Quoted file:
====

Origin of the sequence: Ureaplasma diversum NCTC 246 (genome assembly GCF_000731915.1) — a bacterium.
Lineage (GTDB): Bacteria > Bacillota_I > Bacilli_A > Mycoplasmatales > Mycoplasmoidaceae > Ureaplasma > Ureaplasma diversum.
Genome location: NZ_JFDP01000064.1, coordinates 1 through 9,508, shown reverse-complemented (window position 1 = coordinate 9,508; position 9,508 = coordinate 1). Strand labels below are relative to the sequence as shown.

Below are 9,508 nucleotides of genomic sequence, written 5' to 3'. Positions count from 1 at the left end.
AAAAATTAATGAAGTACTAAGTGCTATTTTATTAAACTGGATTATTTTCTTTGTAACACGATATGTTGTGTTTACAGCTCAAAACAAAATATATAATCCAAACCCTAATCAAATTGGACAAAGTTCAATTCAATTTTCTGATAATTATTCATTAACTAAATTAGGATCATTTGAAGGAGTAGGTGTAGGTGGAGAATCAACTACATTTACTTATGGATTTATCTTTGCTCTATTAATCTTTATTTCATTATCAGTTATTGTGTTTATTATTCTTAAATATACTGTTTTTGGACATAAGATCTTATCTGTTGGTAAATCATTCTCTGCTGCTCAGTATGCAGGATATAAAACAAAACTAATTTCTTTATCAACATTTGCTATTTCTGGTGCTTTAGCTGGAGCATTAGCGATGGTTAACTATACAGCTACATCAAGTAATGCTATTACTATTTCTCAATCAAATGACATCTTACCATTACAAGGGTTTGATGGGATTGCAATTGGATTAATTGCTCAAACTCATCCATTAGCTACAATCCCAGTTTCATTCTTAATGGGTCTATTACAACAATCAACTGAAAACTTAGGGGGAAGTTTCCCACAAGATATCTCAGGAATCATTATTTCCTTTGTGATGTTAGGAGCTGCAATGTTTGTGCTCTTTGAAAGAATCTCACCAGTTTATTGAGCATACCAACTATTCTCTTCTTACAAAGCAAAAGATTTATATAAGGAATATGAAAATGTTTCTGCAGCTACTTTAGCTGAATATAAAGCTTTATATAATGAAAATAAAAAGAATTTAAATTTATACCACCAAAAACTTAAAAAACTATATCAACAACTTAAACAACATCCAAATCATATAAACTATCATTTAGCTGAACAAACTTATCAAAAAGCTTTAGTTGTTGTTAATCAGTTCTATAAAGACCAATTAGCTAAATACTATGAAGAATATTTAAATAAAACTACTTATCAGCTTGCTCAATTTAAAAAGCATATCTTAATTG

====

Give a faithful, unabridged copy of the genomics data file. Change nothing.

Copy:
Origin of the sequence: Ureaplasma diversum NCTC 246 (genome assembly GCF_000731915.1) — a bacterium.
Lineage (GTDB): Bacteria > Bacillota_I > Bacilli_A > Mycoplasmatales > Mycoplasmoidaceae > Ureaplasma > Ureaplasma diversum.
Genome location: NZ_JFDP01000064.1, coordinates 1 through 9,508, shown reverse-complemented (window position 1 = coordinate 9,508; position 9,508 = coordinate 1). Strand labels below are relative to the sequence as shown.

Below are 9,508 nucleotides of genomic sequence, written 5' to 3'. Positions count from 1 at the left end.
AAAAATTAATGAAGTACTAAGTGCTATTTTATTAAACTGGATTATTTTCTTTGTAACACGATATGTTGTGTTTACAGCTCAAAACAAAATATATAATCCAAACCCTAATCAAATTGGACAAAGTTCAATTCAATTTTCTGATAATTATTCATTAACTAAATTAGGATCATTTGAAGGAGTAGGTGTAGGTGGAGAATCAACTACATTTACTTATGGATTTATCTTTGCTCTATTAATCTTTATTTCATTATCAGTTATTGTGTTTATTATTCTTAAATATACTGTTTTTGGACATAAGATCTTATCTGTTGGTAAATCATTCTCTGCTGCTCAGTATGCAGGATATAAAACAAAACTAATTTCTTTATCAACATTTGCTATTTCTGGTGCTTTAGCTGGAGCATTAGCGATGGTTAACTATACAGCTACATCAAGTAATGCTATTACTATTTCTCAATCAAATGACATCTTACCATTACAAGGGTTTGATGGGATTGCAATTGGATTAATTGCTCAAACTCATCCATTAGCTACAATCCCAGTTTCATTCTTAATGGGTCTATTACAACAATCAACTGAAAACTTAGGGGGAAGTTTCCCACAAGATATCTCAGGAATCATTATTTCCTTTGTGATGTTAGGAGCTGCAATGTTTGTGCTCTTTGAAAGAATCTCACCAGTTTATTGAGCATACCAACTATTCTCTTCTTACAAAGCAAAAGATTTATATAAGGAATATGAAAATGTTTCTGCAGCTACTTTAGCTGAATATAAAGCTTTATATAATGAAAATAAAAAGAATTTAAATTTATACCACCAAAAACTTAAAAAACTATATCAACAACTTAAACAACATCCAAATCATATAAACTATCATTTAGCTGAACAAACTTATCAAAAAGCTTTAGTTGTTGTTAATCAGTTCTATAAAGACCAATTAGCTAAATACTATGAAGAATATTTAAATAAAACTACTTATCAGCTTGCTCAATTTAAAAAGCATATCTTAATTG